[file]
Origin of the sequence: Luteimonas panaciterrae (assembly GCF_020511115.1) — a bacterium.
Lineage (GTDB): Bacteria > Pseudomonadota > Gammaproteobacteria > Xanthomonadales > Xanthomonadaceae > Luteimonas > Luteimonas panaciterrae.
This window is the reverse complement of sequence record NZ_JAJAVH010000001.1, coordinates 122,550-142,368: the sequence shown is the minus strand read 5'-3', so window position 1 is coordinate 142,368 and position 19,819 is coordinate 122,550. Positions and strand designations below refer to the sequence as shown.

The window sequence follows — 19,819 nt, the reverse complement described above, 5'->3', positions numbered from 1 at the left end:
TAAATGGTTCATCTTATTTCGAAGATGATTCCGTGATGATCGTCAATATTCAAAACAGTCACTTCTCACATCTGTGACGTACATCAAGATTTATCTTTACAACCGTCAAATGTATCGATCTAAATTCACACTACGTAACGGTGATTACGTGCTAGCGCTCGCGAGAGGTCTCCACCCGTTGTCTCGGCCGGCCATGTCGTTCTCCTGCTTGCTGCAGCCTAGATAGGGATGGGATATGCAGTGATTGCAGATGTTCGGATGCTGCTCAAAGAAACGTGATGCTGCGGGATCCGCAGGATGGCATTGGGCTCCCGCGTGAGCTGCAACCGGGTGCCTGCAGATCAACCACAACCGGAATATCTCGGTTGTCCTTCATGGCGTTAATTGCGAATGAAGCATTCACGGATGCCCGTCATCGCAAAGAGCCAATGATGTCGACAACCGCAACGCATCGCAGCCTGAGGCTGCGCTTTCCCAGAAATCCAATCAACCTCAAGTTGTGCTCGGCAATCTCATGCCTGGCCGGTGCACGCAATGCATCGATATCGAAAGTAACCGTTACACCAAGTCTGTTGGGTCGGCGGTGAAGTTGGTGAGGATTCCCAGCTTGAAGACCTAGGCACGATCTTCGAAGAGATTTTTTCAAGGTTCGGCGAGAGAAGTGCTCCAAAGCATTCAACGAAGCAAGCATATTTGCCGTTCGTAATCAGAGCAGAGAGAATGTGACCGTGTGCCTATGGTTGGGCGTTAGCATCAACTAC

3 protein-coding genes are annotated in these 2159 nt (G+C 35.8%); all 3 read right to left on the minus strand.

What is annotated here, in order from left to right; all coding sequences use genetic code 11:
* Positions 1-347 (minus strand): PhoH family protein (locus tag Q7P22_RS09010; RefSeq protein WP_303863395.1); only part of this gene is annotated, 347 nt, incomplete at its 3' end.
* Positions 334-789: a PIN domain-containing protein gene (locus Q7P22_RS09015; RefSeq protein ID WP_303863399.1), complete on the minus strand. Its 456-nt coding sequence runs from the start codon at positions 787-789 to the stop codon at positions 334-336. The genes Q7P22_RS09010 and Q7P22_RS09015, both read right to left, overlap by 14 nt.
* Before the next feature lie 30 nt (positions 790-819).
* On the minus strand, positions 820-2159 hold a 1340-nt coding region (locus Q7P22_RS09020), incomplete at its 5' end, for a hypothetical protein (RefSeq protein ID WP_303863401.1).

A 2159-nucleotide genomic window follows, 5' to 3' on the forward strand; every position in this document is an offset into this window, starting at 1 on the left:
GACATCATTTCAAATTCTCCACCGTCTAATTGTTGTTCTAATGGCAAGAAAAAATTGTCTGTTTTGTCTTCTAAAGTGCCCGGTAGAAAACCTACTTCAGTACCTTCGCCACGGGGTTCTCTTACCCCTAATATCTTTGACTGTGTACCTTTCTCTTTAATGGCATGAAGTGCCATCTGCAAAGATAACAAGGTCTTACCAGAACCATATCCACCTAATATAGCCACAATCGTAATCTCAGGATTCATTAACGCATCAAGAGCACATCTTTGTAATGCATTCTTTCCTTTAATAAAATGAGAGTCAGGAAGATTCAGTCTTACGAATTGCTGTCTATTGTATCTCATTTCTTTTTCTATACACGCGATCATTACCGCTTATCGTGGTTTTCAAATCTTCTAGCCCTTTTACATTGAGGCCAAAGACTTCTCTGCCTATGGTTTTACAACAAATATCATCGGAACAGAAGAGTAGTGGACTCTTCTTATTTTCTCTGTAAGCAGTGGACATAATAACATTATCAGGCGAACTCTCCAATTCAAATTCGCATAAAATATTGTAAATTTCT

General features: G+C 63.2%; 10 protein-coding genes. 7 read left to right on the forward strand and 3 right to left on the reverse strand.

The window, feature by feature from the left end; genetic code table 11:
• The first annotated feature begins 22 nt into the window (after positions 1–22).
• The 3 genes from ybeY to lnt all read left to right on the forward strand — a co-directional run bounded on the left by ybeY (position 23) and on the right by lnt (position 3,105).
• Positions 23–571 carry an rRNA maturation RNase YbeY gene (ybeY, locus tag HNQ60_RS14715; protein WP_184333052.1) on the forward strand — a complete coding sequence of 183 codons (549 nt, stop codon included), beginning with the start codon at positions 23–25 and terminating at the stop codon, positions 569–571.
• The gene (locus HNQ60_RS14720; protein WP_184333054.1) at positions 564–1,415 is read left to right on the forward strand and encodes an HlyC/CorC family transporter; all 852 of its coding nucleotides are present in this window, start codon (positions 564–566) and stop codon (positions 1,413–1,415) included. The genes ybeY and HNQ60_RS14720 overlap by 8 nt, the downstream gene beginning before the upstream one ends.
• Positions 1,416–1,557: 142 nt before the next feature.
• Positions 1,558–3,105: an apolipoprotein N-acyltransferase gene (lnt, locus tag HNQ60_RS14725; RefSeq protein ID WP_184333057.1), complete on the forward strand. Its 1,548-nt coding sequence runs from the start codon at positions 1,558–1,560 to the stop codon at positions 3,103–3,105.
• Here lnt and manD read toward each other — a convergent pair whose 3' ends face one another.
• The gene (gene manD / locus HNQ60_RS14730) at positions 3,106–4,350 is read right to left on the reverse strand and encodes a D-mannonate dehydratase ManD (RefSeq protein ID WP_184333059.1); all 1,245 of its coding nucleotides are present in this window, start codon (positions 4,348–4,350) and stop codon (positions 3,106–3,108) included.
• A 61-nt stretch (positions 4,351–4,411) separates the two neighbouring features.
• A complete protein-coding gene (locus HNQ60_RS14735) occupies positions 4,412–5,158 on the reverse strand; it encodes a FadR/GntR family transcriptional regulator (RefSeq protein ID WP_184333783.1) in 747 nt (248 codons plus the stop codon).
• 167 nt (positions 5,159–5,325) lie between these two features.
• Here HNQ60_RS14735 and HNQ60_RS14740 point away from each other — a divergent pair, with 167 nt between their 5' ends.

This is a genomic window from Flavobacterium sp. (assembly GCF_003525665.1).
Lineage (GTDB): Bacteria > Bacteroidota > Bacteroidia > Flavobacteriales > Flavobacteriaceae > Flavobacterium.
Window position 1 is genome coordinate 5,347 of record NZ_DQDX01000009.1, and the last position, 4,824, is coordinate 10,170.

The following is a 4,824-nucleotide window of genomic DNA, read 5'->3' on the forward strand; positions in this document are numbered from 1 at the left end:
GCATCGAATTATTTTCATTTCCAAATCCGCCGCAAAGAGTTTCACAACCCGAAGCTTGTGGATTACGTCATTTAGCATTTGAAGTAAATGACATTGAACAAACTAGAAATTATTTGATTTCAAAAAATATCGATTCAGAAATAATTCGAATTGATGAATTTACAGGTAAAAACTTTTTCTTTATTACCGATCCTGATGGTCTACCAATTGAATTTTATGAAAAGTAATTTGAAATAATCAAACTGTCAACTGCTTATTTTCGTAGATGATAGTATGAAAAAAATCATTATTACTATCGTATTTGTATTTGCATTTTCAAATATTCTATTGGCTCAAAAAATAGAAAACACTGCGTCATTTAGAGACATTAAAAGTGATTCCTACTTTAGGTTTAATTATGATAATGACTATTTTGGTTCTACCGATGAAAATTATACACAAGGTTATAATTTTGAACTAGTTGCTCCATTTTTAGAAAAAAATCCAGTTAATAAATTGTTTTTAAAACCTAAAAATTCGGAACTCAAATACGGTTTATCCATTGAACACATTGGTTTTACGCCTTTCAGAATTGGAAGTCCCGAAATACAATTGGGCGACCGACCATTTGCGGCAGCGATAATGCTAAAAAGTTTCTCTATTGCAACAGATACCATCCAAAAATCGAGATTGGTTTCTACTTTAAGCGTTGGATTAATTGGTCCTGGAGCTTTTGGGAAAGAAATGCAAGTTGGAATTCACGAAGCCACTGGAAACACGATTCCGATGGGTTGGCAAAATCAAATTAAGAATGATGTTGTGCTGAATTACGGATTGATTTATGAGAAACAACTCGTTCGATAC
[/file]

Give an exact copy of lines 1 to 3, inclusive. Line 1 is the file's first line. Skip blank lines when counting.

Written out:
Origin of the sequence: Luteimonas panaciterrae (assembly GCF_020511115.1) — a bacterium.
Lineage (GTDB): Bacteria > Pseudomonadota > Gammaproteobacteria > Xanthomonadales > Xanthomonadaceae > Luteimonas > Luteimonas panaciterrae.
This window is the reverse complement of sequence record NZ_JAJAVH010000001.1, coordinates 122,550-142,368: the sequence shown is the minus strand read 5'-3', so window position 1 is coordinate 142,368 and position 19,819 is coordinate 122,550. Positions and strand designations below refer to the sequence as shown.